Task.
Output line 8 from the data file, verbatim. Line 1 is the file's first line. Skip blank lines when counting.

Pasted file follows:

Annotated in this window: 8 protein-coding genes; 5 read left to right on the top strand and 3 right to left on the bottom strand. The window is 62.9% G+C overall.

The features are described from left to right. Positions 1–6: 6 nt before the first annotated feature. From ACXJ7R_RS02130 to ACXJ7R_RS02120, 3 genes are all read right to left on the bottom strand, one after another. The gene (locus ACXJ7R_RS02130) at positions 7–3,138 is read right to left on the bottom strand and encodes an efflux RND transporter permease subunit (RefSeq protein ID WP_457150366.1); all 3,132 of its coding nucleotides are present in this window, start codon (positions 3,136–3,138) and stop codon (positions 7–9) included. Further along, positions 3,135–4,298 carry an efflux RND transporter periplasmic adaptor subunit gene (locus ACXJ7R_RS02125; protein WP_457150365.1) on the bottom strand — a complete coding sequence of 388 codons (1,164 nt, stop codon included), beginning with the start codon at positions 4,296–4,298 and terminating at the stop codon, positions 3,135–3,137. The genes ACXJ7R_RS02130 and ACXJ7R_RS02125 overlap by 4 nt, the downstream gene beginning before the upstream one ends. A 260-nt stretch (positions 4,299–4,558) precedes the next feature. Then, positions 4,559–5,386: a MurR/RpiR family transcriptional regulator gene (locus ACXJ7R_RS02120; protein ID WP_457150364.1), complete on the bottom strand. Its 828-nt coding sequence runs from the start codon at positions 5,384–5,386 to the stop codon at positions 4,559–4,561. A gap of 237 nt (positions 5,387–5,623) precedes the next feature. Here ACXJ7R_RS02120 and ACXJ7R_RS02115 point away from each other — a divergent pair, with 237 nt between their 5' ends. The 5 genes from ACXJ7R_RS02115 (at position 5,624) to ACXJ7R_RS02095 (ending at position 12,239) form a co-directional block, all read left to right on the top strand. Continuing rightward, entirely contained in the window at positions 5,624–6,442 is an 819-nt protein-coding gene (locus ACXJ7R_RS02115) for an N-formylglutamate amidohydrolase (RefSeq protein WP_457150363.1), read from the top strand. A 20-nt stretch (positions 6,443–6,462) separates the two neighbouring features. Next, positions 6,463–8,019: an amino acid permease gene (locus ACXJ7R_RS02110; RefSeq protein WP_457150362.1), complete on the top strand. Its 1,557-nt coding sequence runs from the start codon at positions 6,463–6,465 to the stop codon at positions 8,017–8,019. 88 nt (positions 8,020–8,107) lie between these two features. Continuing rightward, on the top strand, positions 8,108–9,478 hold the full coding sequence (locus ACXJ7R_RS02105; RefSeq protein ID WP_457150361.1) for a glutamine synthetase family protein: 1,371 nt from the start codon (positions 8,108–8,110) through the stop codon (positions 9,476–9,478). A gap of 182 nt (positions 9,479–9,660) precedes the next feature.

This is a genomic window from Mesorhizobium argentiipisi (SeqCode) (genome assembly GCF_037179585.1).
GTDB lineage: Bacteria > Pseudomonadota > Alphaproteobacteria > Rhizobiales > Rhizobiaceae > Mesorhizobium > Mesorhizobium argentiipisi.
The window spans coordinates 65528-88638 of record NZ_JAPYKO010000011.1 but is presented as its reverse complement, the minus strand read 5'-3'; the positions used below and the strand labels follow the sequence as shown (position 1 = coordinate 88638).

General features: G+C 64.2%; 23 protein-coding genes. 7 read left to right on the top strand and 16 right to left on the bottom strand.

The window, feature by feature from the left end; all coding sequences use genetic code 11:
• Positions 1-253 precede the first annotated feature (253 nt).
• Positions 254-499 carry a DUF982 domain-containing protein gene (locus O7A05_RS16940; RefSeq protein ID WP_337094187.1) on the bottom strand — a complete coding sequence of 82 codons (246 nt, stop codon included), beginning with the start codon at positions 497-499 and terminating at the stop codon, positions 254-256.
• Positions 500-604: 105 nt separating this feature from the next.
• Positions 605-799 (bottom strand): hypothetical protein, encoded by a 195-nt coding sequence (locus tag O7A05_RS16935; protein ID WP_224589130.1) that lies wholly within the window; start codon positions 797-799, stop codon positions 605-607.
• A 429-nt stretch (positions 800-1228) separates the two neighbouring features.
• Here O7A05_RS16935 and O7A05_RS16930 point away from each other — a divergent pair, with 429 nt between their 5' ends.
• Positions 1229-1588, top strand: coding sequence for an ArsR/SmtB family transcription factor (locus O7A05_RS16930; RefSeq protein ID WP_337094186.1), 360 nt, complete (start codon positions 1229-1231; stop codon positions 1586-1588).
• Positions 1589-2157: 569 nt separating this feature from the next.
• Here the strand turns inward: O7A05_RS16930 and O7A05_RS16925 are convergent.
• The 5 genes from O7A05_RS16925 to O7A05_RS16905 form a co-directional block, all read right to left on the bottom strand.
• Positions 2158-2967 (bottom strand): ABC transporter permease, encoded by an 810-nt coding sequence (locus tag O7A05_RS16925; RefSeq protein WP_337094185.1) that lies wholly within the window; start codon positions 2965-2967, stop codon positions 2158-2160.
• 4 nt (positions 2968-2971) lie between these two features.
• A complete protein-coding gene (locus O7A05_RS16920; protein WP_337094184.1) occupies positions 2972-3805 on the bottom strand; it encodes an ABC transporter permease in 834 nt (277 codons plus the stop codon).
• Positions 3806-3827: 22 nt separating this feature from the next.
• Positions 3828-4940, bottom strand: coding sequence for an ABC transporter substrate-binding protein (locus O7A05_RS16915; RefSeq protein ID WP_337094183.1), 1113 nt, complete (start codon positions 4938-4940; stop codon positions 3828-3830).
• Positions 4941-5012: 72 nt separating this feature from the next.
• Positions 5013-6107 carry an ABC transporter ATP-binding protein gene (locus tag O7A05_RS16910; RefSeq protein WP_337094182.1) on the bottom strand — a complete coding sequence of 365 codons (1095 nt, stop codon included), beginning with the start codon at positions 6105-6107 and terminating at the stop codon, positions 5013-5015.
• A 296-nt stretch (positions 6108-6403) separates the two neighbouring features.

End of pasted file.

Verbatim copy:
• Positions 1-253 precede the first annotated feature (253 nt).